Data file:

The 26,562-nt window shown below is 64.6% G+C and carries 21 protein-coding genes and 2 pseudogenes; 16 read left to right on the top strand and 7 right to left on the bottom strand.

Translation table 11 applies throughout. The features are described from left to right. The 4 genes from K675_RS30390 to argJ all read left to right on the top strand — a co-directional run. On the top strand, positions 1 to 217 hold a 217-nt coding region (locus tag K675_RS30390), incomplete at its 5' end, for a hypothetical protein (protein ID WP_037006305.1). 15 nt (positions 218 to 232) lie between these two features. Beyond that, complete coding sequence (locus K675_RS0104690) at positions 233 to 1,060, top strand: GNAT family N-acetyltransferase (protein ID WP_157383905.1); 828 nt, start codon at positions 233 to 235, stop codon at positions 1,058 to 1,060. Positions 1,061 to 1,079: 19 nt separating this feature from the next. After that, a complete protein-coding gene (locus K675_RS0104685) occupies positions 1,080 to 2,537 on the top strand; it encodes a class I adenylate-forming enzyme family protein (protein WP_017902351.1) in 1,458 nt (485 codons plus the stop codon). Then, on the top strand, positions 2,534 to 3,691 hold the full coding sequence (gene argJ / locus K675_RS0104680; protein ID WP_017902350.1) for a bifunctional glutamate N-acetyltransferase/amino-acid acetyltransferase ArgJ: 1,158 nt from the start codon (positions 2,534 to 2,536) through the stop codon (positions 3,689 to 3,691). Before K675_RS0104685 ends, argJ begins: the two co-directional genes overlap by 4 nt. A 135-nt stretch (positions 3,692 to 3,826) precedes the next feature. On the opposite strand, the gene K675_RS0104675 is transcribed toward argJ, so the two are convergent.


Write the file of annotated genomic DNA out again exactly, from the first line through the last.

The 26,562-nt window shown below is 64.6% G+C and carries 21 protein-coding genes and 2 pseudogenes; 16 read left to right on the top strand and 7 right to left on the bottom strand.

Translation table 11 applies throughout. The features are described from left to right. The 4 genes from K675_RS30390 to argJ all read left to right on the top strand — a co-directional run. On the top strand, positions 1 to 217 hold a 217-nt coding region (locus tag K675_RS30390), incomplete at its 5' end, for a hypothetical protein (protein ID WP_037006305.1). 15 nt (positions 218 to 232) lie between these two features. Beyond that, complete coding sequence (locus K675_RS0104690) at positions 233 to 1,060, top strand: GNAT family N-acetyltransferase (protein ID WP_157383905.1); 828 nt, start codon at positions 233 to 235, stop codon at positions 1,058 to 1,060. Positions 1,061 to 1,079: 19 nt separating this feature from the next. After that, a complete protein-coding gene (locus K675_RS0104685) occupies positions 1,080 to 2,537 on the top strand; it encodes a class I adenylate-forming enzyme family protein (protein WP_017902351.1) in 1,458 nt (485 codons plus the stop codon). Then, on the top strand, positions 2,534 to 3,691 hold the full coding sequence (gene argJ / locus K675_RS0104680; protein ID WP_017902350.1) for a bifunctional glutamate N-acetyltransferase/amino-acid acetyltransferase ArgJ: 1,158 nt from the start codon (positions 2,534 to 2,536) through the stop codon (positions 3,689 to 3,691). Before K675_RS0104685 ends, argJ begins: the two co-directional genes overlap by 4 nt. A 135-nt stretch (positions 3,692 to 3,826) precedes the next feature. On the opposite strand, the gene K675_RS0104675 is transcribed toward argJ, so the two are convergent.